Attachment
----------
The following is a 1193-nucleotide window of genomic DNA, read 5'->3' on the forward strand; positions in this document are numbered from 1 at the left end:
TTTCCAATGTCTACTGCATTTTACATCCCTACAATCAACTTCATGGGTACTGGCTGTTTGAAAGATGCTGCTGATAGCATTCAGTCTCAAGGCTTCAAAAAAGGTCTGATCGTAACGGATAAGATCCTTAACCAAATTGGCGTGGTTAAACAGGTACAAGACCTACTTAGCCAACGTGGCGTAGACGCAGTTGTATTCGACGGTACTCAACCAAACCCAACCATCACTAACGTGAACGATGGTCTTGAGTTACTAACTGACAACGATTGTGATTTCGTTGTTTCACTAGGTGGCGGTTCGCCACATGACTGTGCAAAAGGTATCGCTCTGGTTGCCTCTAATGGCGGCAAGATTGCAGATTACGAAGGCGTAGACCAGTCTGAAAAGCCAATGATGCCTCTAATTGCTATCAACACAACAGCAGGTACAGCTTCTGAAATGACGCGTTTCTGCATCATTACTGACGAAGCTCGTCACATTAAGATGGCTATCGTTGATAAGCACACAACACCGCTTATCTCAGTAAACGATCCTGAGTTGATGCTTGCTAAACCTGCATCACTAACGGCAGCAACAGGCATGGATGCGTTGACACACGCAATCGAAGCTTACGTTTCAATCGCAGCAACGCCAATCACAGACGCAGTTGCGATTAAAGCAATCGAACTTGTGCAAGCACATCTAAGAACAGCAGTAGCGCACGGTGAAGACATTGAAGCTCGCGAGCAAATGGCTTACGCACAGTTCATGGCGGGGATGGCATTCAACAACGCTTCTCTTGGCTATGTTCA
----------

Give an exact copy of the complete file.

The following is a 1193-nucleotide window of genomic DNA, read 5'->3' on the forward strand; positions in this document are numbered from 1 at the left end:
TTTCCAATGTCTACTGCATTTTACATCCCTACAATCAACTTCATGGGTACTGGCTGTTTGAAAGATGCTGCTGATAGCATTCAGTCTCAAGGCTTCAAAAAAGGTCTGATCGTAACGGATAAGATCCTTAACCAAATTGGCGTGGTTAAACAGGTACAAGACCTACTTAGCCAACGTGGCGTAGACGCAGTTGTATTCGACGGTACTCAACCAAACCCAACCATCACTAACGTGAACGATGGTCTTGAGTTACTAACTGACAACGATTGTGATTTCGTTGTTTCACTAGGTGGCGGTTCGCCACATGACTGTGCAAAAGGTATCGCTCTGGTTGCCTCTAATGGCGGCAAGATTGCAGATTACGAAGGCGTAGACCAGTCTGAAAAGCCAATGATGCCTCTAATTGCTATCAACACAACAGCAGGTACAGCTTCTGAAATGACGCGTTTCTGCATCATTACTGACGAAGCTCGTCACATTAAGATGGCTATCGTTGATAAGCACACAACACCGCTTATCTCAGTAAACGATCCTGAGTTGATGCTTGCTAAACCTGCATCACTAACGGCAGCAACAGGCATGGATGCGTTGACACACGCAATCGAAGCTTACGTTTCAATCGCAGCAACGCCAATCACAGACGCAGTTGCGATTAAAGCAATCGAACTTGTGCAAGCACATCTAAGAACAGCAGTAGCGCACGGTGAAGACATTGAAGCTCGCGAGCAAATGGCTTACGCACAGTTCATGGCGGGGATGGCATTCAACAACGCTTCTCTTGGCTATGTTCA